The Old Parliament House Gardens are formal gardens in an open design, set in lawns with a minimum of trees. The original trees were pairs of Silver Maples (Acer saccharinum), Honey Locusts (Gleditsia triacanthos), Southern Nettles (Celtis australis) and Desert Ash (Fraxinus oxycarpa). The Silver Maples were a gift from the Canadian Government to the people of Australia; one of several Canadian gifts in the National Capital. These plantings are repeated in the Senate Gardens.
This garden was named in honour of the women who donated roses to create the original garden. In 1933, Broinowski approached Dame Mary Hughes, wife of the former Prime Minister, William (Billy) Hughes, to be the project patron. She in turn approached other parliamentary wives to support the project. At that time, roses cost one shilling and four pence per bush. The Ladies Garden has had a chequered history. Soon after it was planted, a quarter of the rose bushes were removed and the area converted into a rubbish tip. In 1965, squash courts were constructed in the south-west corner. Fortunately, these courts were removed during the reconstruction and the beds planted according to their original layout. Many of the original roses planted in the Ladies Rose Garden were Hybrid Teas and their smaller cousins, the Floribundas. This combination has been maintained in the current planting in quadrants of colour — red, pink, yellow and white.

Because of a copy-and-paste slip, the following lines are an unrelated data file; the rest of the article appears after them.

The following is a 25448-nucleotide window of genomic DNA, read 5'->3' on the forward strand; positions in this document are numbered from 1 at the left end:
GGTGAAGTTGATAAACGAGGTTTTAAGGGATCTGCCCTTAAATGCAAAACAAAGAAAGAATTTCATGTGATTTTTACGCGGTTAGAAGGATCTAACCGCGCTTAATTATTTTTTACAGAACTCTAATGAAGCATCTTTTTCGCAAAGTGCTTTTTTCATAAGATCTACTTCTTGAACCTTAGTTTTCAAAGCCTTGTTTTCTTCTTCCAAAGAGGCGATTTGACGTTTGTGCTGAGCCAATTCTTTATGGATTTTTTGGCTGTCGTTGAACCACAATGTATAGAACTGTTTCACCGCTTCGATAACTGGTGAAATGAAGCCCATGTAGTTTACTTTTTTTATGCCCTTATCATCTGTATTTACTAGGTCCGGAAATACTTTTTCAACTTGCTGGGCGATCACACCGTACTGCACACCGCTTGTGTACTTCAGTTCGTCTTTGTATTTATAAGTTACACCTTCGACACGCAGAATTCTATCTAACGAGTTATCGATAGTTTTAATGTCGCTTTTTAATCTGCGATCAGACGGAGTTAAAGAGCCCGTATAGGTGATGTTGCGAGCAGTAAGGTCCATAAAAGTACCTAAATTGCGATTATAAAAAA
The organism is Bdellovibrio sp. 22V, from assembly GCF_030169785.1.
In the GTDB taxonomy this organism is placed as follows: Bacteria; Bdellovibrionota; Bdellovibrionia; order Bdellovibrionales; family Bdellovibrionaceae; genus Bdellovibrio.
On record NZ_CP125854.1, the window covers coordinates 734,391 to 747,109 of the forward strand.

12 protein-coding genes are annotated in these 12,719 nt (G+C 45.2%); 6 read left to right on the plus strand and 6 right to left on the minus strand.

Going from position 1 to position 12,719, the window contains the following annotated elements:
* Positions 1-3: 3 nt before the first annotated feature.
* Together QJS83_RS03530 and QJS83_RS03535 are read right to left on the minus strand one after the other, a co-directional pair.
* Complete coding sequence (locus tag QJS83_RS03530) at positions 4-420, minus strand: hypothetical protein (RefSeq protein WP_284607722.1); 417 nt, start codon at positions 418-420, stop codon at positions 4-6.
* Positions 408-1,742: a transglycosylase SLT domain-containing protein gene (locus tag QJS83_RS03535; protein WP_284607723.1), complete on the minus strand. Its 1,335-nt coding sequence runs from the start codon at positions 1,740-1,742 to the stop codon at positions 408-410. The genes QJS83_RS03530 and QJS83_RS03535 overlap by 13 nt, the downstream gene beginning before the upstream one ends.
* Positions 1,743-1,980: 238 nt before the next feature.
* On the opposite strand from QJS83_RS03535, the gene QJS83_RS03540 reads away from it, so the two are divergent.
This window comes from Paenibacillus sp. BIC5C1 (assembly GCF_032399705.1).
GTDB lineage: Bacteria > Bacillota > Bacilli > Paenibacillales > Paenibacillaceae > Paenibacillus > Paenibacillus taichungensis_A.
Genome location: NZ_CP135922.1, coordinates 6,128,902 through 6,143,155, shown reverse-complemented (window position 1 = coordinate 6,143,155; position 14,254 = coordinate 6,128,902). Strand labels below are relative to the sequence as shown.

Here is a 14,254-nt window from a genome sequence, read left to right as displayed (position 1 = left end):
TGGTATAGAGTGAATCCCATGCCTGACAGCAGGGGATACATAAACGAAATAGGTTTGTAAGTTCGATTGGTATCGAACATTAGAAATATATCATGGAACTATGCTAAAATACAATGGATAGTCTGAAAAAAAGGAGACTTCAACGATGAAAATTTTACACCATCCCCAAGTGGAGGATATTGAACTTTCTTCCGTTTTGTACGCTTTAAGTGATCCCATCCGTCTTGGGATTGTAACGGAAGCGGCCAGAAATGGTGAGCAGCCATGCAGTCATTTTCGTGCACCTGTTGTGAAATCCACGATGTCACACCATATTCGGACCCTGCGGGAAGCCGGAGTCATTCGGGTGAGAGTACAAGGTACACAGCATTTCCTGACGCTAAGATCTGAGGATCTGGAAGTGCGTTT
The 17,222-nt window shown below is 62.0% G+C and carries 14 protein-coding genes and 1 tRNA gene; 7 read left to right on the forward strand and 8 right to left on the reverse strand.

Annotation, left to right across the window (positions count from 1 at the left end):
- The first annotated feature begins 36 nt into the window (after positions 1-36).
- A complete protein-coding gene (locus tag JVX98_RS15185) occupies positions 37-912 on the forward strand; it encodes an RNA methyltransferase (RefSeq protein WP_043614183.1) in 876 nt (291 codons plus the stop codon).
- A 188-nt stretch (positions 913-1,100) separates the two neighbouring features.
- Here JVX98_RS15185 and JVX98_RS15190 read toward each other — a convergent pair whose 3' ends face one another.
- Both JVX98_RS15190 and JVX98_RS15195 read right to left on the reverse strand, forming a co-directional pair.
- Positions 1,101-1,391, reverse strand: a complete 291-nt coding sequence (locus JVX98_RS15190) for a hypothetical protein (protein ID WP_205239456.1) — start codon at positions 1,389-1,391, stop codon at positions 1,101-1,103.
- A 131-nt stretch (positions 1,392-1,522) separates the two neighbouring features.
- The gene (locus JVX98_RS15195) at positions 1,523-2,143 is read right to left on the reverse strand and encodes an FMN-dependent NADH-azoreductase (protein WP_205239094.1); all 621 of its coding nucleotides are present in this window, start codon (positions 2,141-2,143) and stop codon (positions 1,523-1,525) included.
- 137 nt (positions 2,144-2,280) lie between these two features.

One of the original facilities of the gardens, the bowling green was popular with parliamentarians. The kiosks and tennis pavilions in both the House of Representatives and Senate Gardens are new inclusions. They are based on original designs for shelter pavilions and the architectural detailing of both reflects that of Old Parliament House.
Located on the parliamentary axis (Constitution Place through Old Parliament House to Magna Carta Place), this artwork celebrates the centenary of Australian women’s suffrage. With the passage of the Commonwealth Franchise Act in 1902, women were able to vote and, a world first, to stand for parliament, which they did in the election of 1903. The artwork comprises a fountain and timeline, both of which feature a glass mosaic inspired by wisteria in flower, in the women’s movement colours of green, purple and white. The timeline records the milestones and significant achievements of Australian women in Federal Parliament.
Enjoy the history, significance and stunning beauty of the Old Parliament House Gardens on a guided walking tour. Bookings are essential.
For more information or bookings:
Phone: (02) 6272 2902